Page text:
Occupy Chicago - Global Protest Day October 2011Documentary Project
Living in Chicago, I was just getting serious about photography. I wasn’t however a stranger to protest demonstrations and on GLobal Protest Day, October 2011, my wife and I jumped on the El and made way for downtown.
Thankfully, I the camera was attached to my hip by this point and it came along for the ride.
This was in the early stages of the Occupy movement and was truly a memory to grasp for a lifetime. It was also my first leap into photographing people and began my obsession with street photography.
Going back over the imagery, I decided this could be the most appropriate collection to focus on for my first documentary photo essay.
Being as this was my first approach to a photo essay, I did not initially approach the demonstration with preconceptions for the result I wanted. So this is an example of reverse engineering a photo project.
Thankfully I was very prolific that evening and brought home a wonderful series, as well as audio from various speakers.
From this project, I will create a photo essay that attempts to capture the energy, the emotions and the passion I experienced while taking part in a global come-togetherness.
Occupy Chicago 2011
On October 15, 2011, nearly four and a half years ago now, my wife and I were still living in Chicago, IL.
Both of us being rather involved political advocates, in various layers of human rights issues, found ourselves in the midst of the burgeoning Occupy Wall Street movement. Particularly the growing “Occupy Chicago” division.
As some may know, October 15, 2011 was considered global protest day, coinciding with the 5-month anniversary of anti-austerity protests in Spain.
At the time, we were living in the Wrigleyville neighborhood and had been aware of the police related issues arising during these demonstrations, so we were admittedly reluctant to tussle with the local Windy City blue boys… for obvious reasons. However, our pride and yearning to participate in the event, which spanned 950+ cities worldwide, across 80+ countries, carried a much higher priority than my personal issues and bias regarding those wearing the shiny brass.
Mind you, this was early in my photographic pursuits, so my abilities were still being ironed out. Still, I found a deep need to document this historical day. Finding no satisfaction in the pedestrian, sidewalk flower shots that barely scratched the memory banks of my, at the time, rather minuscule archives. I had to do something that had meaning and substance.
So I packed my camera, we laced up the walking shoes, donned some thick coats and made our way to the Red line heading toward the Financial District of Chicago.
A price could not be put on the experience we had. An electricity of passion sparked through the crowds of 5000+ humans that filled the streets.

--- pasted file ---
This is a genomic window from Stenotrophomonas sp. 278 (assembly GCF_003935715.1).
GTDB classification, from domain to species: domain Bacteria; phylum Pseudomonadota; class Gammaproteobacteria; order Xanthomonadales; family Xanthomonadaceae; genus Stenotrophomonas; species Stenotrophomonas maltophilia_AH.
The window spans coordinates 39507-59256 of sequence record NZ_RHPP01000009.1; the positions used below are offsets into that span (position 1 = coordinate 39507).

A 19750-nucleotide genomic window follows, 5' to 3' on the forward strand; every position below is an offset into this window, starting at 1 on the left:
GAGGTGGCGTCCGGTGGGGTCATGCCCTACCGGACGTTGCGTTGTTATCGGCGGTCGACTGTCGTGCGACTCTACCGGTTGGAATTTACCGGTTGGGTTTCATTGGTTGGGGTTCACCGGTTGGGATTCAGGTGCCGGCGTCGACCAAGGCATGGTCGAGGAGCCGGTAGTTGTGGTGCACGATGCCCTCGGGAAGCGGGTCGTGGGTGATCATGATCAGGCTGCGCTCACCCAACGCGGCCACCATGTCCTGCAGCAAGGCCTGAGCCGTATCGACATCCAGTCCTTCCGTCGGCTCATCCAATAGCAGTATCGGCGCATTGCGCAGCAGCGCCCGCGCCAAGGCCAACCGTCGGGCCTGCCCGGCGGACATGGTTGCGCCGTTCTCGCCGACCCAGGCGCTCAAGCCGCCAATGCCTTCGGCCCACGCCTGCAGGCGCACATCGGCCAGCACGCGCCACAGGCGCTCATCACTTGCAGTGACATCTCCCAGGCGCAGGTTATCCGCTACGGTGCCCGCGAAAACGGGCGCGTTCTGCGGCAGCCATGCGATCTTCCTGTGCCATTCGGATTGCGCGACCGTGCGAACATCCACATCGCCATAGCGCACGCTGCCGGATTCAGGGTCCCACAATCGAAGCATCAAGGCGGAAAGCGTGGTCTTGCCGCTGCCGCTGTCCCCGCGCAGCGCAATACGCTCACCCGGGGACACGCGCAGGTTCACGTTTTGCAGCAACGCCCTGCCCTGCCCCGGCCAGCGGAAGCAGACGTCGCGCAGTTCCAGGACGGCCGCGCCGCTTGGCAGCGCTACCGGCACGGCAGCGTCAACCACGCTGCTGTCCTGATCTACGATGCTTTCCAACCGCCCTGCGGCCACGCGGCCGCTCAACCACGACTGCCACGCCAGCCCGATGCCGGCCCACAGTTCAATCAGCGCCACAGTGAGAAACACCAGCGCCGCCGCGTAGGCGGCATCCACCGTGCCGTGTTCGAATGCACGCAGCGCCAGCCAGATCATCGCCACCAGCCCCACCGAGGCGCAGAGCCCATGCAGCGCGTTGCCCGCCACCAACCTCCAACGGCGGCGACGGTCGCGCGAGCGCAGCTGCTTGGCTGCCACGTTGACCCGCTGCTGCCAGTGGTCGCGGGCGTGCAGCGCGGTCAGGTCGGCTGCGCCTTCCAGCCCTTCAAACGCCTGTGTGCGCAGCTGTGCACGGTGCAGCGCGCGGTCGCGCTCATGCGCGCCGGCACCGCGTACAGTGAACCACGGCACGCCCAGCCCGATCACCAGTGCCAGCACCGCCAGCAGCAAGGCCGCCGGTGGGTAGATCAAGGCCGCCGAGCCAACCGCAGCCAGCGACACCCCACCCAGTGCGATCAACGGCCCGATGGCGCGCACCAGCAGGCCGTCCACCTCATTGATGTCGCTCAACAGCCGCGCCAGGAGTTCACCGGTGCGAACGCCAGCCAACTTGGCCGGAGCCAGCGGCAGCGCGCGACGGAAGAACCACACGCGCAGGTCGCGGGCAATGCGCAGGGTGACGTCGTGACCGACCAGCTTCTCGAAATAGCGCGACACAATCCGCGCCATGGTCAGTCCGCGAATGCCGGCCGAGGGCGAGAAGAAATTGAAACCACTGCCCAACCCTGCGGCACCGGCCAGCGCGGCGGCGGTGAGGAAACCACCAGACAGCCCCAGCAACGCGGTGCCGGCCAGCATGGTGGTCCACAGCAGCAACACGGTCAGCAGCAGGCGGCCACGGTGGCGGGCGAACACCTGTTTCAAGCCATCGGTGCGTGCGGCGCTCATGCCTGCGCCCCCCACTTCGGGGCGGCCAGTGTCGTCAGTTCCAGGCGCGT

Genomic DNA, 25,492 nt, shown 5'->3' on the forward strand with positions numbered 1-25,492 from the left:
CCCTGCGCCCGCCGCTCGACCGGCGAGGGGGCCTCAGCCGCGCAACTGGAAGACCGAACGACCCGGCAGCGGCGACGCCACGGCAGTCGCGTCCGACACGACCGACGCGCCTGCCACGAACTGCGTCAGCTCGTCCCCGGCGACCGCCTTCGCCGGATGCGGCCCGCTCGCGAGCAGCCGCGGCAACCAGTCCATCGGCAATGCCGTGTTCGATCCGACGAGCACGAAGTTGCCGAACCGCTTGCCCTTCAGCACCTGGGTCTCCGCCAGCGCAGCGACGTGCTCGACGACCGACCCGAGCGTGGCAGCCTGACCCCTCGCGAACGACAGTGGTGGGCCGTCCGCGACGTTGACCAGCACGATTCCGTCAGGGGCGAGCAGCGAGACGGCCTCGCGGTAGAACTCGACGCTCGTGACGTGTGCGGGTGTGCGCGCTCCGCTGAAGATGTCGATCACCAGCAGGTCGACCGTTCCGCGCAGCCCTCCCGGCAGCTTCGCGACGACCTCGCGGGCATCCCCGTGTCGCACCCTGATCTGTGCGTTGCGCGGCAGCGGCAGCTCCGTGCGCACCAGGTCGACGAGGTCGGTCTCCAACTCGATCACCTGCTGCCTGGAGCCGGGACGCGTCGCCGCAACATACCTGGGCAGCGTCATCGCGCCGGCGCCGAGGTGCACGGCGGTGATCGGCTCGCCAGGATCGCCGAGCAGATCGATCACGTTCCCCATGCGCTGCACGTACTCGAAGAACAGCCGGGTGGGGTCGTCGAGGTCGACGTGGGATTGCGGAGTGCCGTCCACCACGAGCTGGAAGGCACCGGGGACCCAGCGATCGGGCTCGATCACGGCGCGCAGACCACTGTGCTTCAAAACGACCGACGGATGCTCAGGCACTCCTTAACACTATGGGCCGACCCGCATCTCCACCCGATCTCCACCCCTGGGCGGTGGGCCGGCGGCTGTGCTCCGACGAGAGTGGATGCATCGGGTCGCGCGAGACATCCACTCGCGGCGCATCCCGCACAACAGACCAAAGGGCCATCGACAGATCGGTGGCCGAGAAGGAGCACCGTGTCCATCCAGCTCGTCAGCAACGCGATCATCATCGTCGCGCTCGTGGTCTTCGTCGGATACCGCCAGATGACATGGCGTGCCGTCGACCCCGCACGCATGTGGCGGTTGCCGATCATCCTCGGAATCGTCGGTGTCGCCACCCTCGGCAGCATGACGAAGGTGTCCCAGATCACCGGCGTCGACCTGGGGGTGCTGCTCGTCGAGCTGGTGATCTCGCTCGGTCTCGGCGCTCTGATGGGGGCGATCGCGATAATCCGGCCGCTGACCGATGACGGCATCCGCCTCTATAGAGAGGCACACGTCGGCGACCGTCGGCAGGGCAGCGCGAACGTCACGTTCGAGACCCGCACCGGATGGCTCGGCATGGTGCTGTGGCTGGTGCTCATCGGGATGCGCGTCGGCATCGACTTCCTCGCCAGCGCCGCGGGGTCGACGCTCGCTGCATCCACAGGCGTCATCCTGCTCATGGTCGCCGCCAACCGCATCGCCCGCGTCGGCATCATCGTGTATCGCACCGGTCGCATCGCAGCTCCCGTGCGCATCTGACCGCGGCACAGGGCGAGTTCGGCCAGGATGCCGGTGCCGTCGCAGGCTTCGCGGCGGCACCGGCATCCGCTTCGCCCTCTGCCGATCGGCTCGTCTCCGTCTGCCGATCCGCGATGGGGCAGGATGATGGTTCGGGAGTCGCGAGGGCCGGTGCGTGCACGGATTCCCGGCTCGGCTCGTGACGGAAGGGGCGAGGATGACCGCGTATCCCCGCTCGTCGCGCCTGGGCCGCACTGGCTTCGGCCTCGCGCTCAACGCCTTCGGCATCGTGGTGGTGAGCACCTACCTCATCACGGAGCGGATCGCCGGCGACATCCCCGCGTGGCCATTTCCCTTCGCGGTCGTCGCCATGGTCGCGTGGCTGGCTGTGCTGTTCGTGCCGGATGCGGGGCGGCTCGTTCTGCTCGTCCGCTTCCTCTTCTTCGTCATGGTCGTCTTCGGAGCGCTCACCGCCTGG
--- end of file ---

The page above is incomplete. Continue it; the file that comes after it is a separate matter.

Throughout the evening, the march weaved in and out of the streets of downtown, culminating in a major grouping in the heart Grant Park. Here, thousands gathered with emotions turned up to 11. Organizers walked with megaphones in hand or took to the haphazardly installed loudspeaker system, speaking words of inspiration, rejuvenating the energy of the people, leading a chorus of “We are… the 99 Percent..” and “Whose Streets?… Our Streets!!!” filling the night air.
The tide, of course, turned south as the evening progressed, when 175 people found themselves bound and tossed in the back of squad cars. A fate which I myself narrowly missed.
Nevertheless, the demonstration set off a firestorm, inspiring numerous occupations to set up camp across the nation, which would last for the next couple of years. While this event established a dialog regarding the rising income inequality and corporate influence on the national government that threatens to silence the American voice, most today would say that little has changed in spite of it all. A sad result, from an otherwise noble effort.
All that said, it still proved that the people can stand together and will continue to stand together, fighting back when held down. Regardless of the issue at hand.
Being that I am currently focusing more on documentary work, it didn’t take me long to decide on the subject of choice for my first photo essay. It may be overdue to the game, with images marinating for many years… but “Occupy Chicago”, during the early weeks, established significant memories for me. Truth be told, it was this event that jump started my interest in Street Photography.
All imagery was taken on Oct 15, 2011 in Chicago, IL. Chants were recorded live, while marching through the city, documenting 5,000 fellow demonstrators… and the speech, is that of J.R. Fleming, Founder and Executive Director of the Chicago Anti-Eviction Campaign at the gathering in Grant Park, while a massive 20′ american flag flowed over the crowd.